With all the hubbub about the non-upgradability and user-fixable parts of Apple’s latest products, Thomas Brand looks back to the 1998 PowerBook G3, codenamed “Wallstreet”, Apple’s most upgradable and “future proof” laptop:
In addition to all of the available built-to-order options, the Wallstreet also offered an impressive array of expandability. The PowerBook G3 Series included two hot swappable docking bays on either side. The left hand bay could accommodate a battery, a 3.5” floppy disk, a Iomega Zip drive, a third-party magnetic optical drive, or even a secondary hard drive. The right hand bay was larger and could accommodate all of the above plus a full size 5.25” optical drive. A small internal nickel-cadmium battery allowed swapping of the main batteries while the computer “slept,” and with two batteries installed at the same time the PowerBook G3 Series could last up to seven hours on a single charge. A maximum of 4 MBs of graphics memory limited the PowerBook G3 Series’ 3D performance, but an optional PCMCIA hardware controller made the Wallstreet the first Apple portable capable of DVD playback.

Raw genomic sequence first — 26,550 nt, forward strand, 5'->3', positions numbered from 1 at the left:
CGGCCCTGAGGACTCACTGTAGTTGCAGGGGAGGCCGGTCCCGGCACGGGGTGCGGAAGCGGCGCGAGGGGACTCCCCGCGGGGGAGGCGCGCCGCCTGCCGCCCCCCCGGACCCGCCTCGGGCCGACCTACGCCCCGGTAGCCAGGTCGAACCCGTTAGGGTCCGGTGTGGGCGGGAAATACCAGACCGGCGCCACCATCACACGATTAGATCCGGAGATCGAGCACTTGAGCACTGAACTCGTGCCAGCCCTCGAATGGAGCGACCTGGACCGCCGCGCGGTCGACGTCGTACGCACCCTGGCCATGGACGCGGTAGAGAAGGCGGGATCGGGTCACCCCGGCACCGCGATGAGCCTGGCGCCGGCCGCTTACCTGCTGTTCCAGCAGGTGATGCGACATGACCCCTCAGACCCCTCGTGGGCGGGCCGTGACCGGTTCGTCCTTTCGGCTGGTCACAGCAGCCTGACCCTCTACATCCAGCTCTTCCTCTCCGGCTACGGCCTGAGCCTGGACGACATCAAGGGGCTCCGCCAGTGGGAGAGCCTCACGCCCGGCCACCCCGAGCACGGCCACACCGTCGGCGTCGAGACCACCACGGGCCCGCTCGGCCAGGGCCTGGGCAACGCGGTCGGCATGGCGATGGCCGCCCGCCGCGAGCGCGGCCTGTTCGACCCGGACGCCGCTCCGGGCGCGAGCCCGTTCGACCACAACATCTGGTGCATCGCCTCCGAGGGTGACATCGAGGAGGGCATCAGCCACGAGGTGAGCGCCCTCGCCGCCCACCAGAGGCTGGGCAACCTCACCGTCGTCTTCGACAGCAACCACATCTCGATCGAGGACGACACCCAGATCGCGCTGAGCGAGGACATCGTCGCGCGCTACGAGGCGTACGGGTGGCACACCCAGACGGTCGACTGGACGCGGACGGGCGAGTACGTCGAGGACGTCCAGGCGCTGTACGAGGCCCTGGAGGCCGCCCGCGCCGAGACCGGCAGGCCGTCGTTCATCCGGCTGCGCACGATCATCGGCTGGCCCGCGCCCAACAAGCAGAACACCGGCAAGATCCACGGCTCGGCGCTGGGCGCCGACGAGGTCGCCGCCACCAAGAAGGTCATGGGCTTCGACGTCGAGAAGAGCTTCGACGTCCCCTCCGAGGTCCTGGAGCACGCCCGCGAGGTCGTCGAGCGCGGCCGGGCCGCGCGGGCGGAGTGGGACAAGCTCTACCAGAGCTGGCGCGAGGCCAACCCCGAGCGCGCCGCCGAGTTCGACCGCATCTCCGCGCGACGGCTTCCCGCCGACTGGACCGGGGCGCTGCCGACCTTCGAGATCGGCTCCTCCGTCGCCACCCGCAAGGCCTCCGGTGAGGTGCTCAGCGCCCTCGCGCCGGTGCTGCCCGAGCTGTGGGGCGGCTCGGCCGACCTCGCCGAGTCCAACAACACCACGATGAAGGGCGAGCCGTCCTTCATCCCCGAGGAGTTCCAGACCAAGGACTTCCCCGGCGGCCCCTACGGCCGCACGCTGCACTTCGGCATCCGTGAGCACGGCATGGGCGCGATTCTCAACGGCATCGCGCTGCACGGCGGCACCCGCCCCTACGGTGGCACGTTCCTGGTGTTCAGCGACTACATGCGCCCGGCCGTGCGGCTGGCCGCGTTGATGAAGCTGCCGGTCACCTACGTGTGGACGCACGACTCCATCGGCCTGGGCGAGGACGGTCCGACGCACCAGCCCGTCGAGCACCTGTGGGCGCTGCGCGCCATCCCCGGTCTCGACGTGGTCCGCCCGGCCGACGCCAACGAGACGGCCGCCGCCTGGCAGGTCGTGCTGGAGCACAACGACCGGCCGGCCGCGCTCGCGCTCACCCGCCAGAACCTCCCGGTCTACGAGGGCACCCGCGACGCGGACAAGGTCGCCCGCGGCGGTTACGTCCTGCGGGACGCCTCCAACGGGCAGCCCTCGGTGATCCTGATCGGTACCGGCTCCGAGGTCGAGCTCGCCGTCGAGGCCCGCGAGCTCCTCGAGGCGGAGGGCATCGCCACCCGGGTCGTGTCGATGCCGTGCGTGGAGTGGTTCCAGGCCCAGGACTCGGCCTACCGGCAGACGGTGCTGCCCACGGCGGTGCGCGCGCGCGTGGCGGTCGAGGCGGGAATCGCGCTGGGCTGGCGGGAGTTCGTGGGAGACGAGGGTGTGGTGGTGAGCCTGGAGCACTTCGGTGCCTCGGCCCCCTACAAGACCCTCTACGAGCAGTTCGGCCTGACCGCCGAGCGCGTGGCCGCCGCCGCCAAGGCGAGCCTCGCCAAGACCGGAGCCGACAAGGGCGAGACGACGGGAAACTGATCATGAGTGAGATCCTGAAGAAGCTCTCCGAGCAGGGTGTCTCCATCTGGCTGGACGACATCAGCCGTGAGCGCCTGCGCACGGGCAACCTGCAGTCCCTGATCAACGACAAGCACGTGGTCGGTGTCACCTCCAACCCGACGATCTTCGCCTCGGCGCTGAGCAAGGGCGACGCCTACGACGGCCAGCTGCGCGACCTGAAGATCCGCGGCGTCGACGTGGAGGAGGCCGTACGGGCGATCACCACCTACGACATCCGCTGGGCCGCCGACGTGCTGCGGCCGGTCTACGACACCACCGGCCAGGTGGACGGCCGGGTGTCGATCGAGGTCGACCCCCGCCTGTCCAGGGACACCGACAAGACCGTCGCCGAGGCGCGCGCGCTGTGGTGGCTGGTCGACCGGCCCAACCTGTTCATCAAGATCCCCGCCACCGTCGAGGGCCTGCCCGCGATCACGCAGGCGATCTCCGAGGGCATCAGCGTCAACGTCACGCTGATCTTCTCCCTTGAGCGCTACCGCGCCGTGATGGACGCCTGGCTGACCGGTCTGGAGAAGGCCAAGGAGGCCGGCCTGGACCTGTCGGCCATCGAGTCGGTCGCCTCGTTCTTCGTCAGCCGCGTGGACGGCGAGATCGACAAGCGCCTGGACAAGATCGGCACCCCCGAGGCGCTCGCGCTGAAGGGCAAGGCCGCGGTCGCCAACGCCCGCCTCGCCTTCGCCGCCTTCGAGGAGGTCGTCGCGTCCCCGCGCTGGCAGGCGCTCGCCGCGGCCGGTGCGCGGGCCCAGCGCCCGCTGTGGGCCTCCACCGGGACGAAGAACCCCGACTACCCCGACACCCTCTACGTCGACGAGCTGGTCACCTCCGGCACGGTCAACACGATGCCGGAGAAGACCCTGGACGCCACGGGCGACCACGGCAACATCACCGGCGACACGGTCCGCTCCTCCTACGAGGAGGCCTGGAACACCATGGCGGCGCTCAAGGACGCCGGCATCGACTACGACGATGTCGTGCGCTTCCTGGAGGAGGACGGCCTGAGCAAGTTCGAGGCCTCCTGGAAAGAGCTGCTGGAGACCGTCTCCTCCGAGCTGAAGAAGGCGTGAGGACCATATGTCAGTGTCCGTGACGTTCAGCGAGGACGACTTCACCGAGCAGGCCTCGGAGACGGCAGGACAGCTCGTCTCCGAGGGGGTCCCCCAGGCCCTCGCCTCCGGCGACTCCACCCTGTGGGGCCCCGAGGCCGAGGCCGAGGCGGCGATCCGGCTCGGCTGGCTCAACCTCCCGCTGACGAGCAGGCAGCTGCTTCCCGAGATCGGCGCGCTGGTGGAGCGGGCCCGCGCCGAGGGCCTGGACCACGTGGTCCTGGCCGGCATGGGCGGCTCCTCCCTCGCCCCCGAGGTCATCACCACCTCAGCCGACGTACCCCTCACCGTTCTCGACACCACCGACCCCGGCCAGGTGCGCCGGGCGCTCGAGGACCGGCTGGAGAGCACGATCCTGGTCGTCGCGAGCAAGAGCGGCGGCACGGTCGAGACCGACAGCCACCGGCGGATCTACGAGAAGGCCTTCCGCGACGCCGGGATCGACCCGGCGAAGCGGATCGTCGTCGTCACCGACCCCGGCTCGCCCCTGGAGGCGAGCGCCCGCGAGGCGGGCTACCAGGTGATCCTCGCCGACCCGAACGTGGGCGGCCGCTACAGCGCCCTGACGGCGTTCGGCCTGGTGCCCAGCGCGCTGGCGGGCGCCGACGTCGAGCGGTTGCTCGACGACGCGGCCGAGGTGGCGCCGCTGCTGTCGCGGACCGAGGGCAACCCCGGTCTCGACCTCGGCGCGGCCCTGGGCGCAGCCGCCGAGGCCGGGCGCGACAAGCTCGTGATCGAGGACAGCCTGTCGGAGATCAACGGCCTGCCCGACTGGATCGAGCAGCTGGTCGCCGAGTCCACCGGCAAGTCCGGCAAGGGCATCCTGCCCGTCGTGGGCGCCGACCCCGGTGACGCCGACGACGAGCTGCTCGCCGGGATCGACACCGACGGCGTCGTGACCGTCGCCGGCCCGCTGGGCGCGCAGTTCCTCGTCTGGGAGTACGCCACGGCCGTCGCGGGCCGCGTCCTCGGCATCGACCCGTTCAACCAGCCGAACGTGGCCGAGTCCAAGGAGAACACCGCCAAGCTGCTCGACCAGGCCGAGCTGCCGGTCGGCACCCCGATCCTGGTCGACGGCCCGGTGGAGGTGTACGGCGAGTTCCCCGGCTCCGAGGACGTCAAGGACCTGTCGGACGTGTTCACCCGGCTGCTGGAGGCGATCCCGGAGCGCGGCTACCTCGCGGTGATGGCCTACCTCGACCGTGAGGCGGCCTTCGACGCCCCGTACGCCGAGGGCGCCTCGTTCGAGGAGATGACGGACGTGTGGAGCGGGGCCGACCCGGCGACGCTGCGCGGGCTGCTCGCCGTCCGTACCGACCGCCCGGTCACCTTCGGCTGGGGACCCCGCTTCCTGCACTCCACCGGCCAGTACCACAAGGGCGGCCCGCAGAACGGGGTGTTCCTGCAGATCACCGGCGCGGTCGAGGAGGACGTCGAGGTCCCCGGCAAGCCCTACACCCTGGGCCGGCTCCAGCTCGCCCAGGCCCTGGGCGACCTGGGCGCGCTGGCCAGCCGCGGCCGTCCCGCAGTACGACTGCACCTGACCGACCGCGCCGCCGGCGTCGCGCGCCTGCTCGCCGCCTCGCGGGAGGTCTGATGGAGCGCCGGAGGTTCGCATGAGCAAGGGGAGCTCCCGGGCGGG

Sounds like the sorts of machines we now like to make fun of.